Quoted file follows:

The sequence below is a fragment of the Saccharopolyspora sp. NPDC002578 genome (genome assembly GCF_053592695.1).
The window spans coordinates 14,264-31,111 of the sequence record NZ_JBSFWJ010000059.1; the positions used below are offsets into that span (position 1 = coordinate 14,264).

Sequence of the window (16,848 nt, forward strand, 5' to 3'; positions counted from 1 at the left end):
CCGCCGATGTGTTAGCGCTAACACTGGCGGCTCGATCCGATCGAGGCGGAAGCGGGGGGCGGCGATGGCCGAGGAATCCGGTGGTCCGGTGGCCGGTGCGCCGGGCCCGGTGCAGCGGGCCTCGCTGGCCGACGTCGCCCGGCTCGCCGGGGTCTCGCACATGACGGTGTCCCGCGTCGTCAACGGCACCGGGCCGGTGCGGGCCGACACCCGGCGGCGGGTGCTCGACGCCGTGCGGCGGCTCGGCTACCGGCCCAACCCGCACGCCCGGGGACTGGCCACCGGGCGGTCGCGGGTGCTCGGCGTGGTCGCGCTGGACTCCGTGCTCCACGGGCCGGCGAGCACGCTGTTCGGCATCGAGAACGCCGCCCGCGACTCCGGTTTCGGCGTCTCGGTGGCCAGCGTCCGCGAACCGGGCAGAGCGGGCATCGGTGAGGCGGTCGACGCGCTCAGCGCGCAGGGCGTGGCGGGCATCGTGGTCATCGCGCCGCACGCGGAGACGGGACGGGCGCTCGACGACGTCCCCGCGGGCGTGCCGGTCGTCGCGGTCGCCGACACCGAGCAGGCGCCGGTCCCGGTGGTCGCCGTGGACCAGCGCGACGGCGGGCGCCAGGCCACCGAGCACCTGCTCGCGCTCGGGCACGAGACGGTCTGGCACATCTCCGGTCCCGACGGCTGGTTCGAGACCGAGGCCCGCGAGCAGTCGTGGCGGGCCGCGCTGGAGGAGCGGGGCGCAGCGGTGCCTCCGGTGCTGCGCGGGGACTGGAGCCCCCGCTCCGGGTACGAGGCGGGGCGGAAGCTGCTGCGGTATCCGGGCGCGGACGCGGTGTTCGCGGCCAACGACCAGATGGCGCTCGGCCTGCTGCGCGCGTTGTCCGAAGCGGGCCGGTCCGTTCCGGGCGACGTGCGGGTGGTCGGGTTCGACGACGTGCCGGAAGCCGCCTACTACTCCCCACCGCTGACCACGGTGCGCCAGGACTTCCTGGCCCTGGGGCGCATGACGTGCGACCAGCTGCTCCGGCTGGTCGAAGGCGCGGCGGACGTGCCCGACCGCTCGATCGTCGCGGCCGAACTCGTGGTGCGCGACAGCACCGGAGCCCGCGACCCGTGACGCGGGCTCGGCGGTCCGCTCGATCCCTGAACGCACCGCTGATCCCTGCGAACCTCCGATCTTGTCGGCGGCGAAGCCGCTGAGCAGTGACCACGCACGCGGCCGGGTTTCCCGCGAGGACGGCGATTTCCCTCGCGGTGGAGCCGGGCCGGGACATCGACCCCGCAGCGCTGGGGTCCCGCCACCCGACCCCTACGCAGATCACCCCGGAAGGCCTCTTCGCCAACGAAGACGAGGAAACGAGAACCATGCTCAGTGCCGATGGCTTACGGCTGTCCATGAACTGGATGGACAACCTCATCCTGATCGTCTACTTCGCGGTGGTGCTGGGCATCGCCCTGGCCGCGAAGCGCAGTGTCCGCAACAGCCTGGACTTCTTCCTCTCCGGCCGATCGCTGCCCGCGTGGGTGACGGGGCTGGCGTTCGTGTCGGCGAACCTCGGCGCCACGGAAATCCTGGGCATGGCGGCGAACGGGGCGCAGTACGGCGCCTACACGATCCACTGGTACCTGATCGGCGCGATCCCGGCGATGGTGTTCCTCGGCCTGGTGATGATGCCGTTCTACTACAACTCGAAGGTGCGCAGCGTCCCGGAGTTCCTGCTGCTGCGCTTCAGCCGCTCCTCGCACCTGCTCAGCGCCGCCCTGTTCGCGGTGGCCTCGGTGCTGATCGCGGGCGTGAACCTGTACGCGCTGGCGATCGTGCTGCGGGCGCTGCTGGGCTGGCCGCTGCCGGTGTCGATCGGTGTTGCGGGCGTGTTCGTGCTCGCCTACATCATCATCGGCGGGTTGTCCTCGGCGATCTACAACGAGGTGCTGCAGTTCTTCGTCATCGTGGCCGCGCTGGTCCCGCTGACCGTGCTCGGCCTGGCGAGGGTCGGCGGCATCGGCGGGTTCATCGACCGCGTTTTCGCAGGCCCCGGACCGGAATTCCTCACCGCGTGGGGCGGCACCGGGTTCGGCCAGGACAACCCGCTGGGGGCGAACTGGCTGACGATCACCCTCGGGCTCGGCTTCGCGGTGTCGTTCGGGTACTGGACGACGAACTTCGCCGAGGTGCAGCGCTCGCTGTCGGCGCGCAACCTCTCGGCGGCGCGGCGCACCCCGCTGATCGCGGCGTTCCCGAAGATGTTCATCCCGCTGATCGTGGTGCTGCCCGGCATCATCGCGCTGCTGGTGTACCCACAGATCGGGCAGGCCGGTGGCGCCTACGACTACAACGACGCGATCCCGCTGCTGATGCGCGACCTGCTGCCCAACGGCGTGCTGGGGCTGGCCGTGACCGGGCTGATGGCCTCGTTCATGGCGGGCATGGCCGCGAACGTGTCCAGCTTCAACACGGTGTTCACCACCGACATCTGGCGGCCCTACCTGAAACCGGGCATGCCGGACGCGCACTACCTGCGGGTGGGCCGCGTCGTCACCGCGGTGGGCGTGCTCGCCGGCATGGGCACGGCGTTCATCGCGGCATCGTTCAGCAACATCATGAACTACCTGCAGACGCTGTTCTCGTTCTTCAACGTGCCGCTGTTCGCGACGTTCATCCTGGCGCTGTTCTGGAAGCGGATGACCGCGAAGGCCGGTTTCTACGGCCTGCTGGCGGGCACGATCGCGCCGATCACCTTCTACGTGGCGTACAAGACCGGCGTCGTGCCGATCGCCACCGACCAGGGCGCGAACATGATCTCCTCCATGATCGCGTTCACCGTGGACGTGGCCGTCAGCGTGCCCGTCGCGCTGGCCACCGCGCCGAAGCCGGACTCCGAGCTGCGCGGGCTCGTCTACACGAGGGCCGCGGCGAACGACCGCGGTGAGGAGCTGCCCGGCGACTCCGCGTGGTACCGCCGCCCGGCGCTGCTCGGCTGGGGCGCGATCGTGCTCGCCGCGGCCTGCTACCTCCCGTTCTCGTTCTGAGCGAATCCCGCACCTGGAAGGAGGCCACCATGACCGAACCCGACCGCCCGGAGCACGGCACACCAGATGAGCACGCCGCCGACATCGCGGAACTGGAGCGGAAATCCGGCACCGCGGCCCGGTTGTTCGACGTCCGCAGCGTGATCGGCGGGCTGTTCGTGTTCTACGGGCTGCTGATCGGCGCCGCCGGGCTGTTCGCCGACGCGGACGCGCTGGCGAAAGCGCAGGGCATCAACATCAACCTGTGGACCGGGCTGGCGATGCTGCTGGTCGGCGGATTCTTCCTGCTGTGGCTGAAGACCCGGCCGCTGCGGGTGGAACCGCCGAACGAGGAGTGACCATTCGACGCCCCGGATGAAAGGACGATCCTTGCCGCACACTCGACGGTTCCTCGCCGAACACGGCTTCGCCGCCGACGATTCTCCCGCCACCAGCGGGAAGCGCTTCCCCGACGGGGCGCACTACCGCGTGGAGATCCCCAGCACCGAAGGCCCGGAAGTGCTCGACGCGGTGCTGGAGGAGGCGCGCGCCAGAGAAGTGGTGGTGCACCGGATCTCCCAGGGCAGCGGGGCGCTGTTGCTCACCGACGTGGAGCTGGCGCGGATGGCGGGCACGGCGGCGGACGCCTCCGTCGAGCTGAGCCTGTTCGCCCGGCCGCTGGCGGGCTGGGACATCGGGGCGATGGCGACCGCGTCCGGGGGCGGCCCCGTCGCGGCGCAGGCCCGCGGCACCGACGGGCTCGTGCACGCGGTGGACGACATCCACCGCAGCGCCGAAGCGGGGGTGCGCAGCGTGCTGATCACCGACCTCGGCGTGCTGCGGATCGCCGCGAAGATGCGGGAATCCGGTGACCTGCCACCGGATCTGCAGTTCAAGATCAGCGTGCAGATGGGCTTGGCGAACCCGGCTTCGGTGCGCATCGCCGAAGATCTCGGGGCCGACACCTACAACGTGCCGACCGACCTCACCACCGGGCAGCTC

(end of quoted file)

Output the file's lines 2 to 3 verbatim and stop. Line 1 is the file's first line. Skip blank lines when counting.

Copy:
The window spans coordinates 14,264-31,111 of the sequence record NZ_JBSFWJ010000059.1; the positions used below are offsets into that span (position 1 = coordinate 14,264).

Sequence of the window (16,848 nt, forward strand, 5' to 3'; positions counted from 1 at the left end):